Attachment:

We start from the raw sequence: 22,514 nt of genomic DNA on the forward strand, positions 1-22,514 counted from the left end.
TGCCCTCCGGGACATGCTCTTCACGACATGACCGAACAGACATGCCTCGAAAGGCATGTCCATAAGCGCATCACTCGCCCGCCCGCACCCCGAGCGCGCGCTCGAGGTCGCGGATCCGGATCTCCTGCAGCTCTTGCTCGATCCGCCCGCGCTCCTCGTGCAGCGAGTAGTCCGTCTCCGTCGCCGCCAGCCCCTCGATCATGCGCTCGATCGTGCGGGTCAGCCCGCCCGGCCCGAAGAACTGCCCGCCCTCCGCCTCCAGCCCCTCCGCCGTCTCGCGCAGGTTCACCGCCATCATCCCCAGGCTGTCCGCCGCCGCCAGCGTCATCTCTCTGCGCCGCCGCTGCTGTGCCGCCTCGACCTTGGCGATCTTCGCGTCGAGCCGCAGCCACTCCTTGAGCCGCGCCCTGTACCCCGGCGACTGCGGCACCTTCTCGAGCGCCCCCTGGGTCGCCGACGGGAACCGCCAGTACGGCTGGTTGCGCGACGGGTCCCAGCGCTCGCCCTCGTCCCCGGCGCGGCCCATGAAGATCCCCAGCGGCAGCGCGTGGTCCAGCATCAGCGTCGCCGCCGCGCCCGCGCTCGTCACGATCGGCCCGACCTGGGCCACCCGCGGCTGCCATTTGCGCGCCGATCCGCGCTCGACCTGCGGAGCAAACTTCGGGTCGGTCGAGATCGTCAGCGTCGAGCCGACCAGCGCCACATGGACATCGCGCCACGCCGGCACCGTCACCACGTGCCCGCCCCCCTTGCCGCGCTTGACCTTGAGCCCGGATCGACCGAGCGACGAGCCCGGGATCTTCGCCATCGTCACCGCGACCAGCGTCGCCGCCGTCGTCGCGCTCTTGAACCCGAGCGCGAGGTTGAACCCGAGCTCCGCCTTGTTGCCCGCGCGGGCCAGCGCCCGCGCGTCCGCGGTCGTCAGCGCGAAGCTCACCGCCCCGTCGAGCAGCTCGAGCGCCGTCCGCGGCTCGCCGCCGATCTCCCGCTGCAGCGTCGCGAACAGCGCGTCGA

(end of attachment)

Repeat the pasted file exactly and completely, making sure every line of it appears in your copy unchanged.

We start from the raw sequence: 22,514 nt of genomic DNA on the forward strand, positions 1-22,514 counted from the left end.
TGCCCTCCGGGACATGCTCTTCACGACATGACCGAACAGACATGCCTCGAAAGGCATGTCCATAAGCGCATCACTCGCCCGCCCGCACCCCGAGCGCGCGCTCGAGGTCGCGGATCCGGATCTCCTGCAGCTCTTGCTCGATCCGCCCGCGCTCCTCGTGCAGCGAGTAGTCCGTCTCCGTCGCCGCCAGCCCCTCGATCATGCGCTCGATCGTGCGGGTCAGCCCGCCCGGCCCGAAGAACTGCCCGCCCTCCGCCTCCAGCCCCTCCGCCGTCTCGCGCAGGTTCACCGCCATCATCCCCAGGCTGTCCGCCGCCGCCAGCGTCATCTCTCTGCGCCGCCGCTGCTGTGCCGCCTCGACCTTGGCGATCTTCGCGTCGAGCCGCAGCCACTCCTTGAGCCGCGCCCTGTACCCCGGCGACTGCGGCACCTTCTCGAGCGCCCCCTGGGTCGCCGACGGGAACCGCCAGTACGGCTGGTTGCGCGACGGGTCCCAGCGCTCGCCCTCGTCCCCGGCGCGGCCCATGAAGATCCCCAGCGGCAGCGCGTGGTCCAGCATCAGCGTCGCCGCCGCGCCCGCGCTCGTCACGATCGGCCCGACCTGGGCCACCCGCGGCTGCCATTTGCGCGCCGATCCGCGCTCGACCTGCGGAGCAAACTTCGGGTCGGTCGAGATCGTCAGCGTCGAGCCGACCAGCGCCACATGGACATCGCGCCACGCCGGCACCGTCACCACGTGCCCGCCCCCCTTGCCGCGCTTGACCTTGAGCCCGGATCGACCGAGCGACGAGCCCGGGATCTTCGCCATCGTCACCGCGACCAGCGTCGCCGCCGTCGTCGCGCTCTTGAACCCGAGCGCGAGGTTGAACCCGAGCTCCGCCTTGTTGCCCGCGCGGGCCAGCGCCCGCGCGTCCGCGGTCGTCAGCGCGAAGCTCACCGCCCCGTCGAGCAGCTCGAGCGCCGTCCGCGGCTCGCCGCCGATCTCCCGCTGCAGCGTCGCGAACAGCGCGTCGA